Opinion

One of the key takeaways from an external review into Maples Long Term Care Home is how dysfunctional the province’s pandemic planning process was in the months leading up to Manitoba’s most deadly nursing home outbreak.

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One of the key takeaways from an external review into Maples Long Term Care Home is how dysfunctional the province’s pandemic planning process was in the months leading up to Manitoba’s most deadly nursing home outbreak.

In her report released Thursday, Lynn Stevenson, a former associate deputy minister of health in the B.C. Ministry of Health, described a health-care system mired in a state of confusion, where care home operators were given mixed messages on how to respond to COVID-19 outbreaks.

Stevenson said care homes were presented with multiple versions of "confusing" and "unwieldy" pandemic planning documents from separate provincial agencies. Plans overlapped and were often not co-ordinated. In some cases, it was difficult to discern between draft copies and updated final versions, Stevenson found.

"It was unclear how information was meant to flow up, down, and across, who was responsible for decision-making and which guidelines were required to be followed," Stevenson wrote. "It was unclear to the reviewer which document Maples staff would primarily refer to in the overall management of an outbreak."

These are not signs of a well planned, centrally co-ordinated effort to combat a public health emergency like a pandemic. This is evidence of a fractured system that lacked effective planning and a clear chain of command.

Maples Long Term Care Home was forced to hire untrained staff, many of whom had no clear responsibilities, after receiving no help from the Winnipeg Regional Health Authority or the province. (John Woods / Winnipeg Free Press files)

JOHN WOODS / WINNIPEG FREE PRESS

Maples Long Term Care Home was forced to hire untrained staff, many of whom had no clear responsibilities, after receiving no help from the Winnipeg Regional Health Authority or the province. (John Woods / Winnipeg Free Press files)

It’s little wonder the system failed as spectacularly as it did.

As early as Oct. 15, five days before an outbreak was declared at Maples, emails showed the care home requested staffing support from the WRHA, and later from the provincial recruitment and redeployment team. Those requests intensified as a growing number of staff tested positive for COVID-19 and was forced to self-isolate. The higher the absenteeism, the more chaotic the workplace became, the report found.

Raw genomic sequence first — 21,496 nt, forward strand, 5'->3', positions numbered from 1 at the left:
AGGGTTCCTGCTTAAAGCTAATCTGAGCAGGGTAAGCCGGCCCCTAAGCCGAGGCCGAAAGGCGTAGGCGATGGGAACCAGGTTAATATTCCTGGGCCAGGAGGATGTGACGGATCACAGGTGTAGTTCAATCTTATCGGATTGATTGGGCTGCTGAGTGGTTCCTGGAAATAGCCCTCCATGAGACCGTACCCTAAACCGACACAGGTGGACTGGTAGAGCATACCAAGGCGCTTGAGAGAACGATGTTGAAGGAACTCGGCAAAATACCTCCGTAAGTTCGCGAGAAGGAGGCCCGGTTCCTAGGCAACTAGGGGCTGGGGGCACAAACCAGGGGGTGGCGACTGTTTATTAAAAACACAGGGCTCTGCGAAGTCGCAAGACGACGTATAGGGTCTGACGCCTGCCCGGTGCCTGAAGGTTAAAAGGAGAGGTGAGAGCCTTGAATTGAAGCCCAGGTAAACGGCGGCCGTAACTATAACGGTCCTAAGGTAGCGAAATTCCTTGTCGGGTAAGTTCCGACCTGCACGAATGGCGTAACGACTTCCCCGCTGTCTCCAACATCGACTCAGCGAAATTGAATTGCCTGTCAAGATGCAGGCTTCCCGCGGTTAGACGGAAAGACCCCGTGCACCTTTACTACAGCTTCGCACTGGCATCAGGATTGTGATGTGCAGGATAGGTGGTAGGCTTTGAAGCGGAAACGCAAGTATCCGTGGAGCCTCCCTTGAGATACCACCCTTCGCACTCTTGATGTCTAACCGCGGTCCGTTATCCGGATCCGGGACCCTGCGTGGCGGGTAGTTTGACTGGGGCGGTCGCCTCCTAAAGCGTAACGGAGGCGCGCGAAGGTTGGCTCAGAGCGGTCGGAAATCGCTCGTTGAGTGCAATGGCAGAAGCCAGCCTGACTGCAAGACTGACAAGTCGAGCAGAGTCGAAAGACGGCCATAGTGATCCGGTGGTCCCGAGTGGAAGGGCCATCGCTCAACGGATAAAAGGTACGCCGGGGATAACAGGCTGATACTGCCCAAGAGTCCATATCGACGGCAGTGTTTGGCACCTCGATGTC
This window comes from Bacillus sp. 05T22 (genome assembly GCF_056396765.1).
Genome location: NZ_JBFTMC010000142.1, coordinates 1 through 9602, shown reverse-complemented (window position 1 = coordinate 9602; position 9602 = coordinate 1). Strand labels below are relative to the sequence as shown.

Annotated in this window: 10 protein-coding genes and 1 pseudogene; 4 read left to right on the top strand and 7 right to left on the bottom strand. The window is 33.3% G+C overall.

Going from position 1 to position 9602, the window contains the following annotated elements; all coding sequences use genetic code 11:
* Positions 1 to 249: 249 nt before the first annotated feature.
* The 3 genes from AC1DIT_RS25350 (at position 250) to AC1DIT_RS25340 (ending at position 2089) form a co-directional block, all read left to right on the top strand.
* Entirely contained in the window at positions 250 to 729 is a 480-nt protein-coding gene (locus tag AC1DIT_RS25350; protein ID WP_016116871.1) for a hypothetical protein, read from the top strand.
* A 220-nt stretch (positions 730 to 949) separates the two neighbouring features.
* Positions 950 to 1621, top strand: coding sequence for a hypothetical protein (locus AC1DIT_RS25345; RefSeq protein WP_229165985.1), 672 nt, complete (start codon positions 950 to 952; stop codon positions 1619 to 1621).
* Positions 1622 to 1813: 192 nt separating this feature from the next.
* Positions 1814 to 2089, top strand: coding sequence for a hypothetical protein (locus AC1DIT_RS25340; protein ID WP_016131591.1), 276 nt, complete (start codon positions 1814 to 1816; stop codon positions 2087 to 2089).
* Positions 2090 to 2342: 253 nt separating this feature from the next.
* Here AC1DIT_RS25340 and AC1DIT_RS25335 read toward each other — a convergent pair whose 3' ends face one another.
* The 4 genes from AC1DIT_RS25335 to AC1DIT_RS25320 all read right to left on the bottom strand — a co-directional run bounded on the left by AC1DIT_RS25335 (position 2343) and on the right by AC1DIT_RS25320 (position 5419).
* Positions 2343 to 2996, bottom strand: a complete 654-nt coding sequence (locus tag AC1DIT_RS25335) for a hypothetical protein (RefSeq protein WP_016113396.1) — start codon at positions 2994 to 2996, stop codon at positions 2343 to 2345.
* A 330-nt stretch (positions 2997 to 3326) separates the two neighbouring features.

However, no staffing support was given. Maples was forced to hire untrained agency staff, including general labourers, many of whom had no clear responsibilities.

There were reports of crowding in hallways and breaches of personal protective equipment protocols, which further exacerbated efforts to contain the virus.

"Once the staffing numbers decreased it was virtually impossible to maintain appropriate PPE practices," Stevenson wrote.

By Oct. 31, 113 residents and 20 staff were infected; and still no help from the province.

In a report released Thursday, Lynn Stevenson — seen on livestream with Manitoba Health Minister Heather Stefansonon (right) — described a health-care system mired in a state of confusion. (Mikaela MacKenzie / Winnipeg Free Press files)

In a report released Thursday, Lynn Stevenson — seen on livestream with Manitoba Health Minister Heather Stefansonon (right) — described a health-care system mired in a state of confusion. (Mikaela MacKenzie / Winnipeg Free Press files)

"(Personal care homes) were given assistance in relation to how they might obtain additional human resources rather than concrete direct support from the region or province," Stevenson wrote.

Even after an unannounced visit to Maples Nov. 2 by multiple provincial agencies (the Winnipeg Regional Health Authority, Workplace Safety and Health, a public health inspector, and licensing and compliance staff), there was still no staffing support provided, nor any immediate action taken.

Provincial officials found a number of problems at the care home during the inspection, including significant concerns with staffing and improper adherence to physical distancing requirements in screening entrance areas and staff rooms.

Four days later, paramedics were called to treat and transport multiple residents, eight of whom died over a 48-hour period.

A report by Canada’s chief science officer written in April 2020 during the first wave of the pandemic identified a number of immediate steps governments should take to protect nursing homes. They included ensuring care homes had an adequate supply of trained staff and infection prevention training and control to properly manage outbreaks.

"If one accepts these options as articulated in April 2020, then system-wide planning and followup for (care homes) in Winnipeg should have been more robust," wrote Stevenson. "There were many staffing strategy documents, but in many cases these had not been completed, nor had action been taken."

Stevenson’s report makes a mockery of claims by senior government officials who said, following the Maples outbreak, that they did everything they could to protect residents in care homes from the pandemic’s second wave.

What the report shows is the system set nursing homes up for failure.

tom.brodbeck@freepress.mb.ca

Tom Brodbeck

Tom Brodbeck
Columnist

Tom has been covering Manitoba politics since the early 1990s and joined the Winnipeg Free Press news team in 2019.

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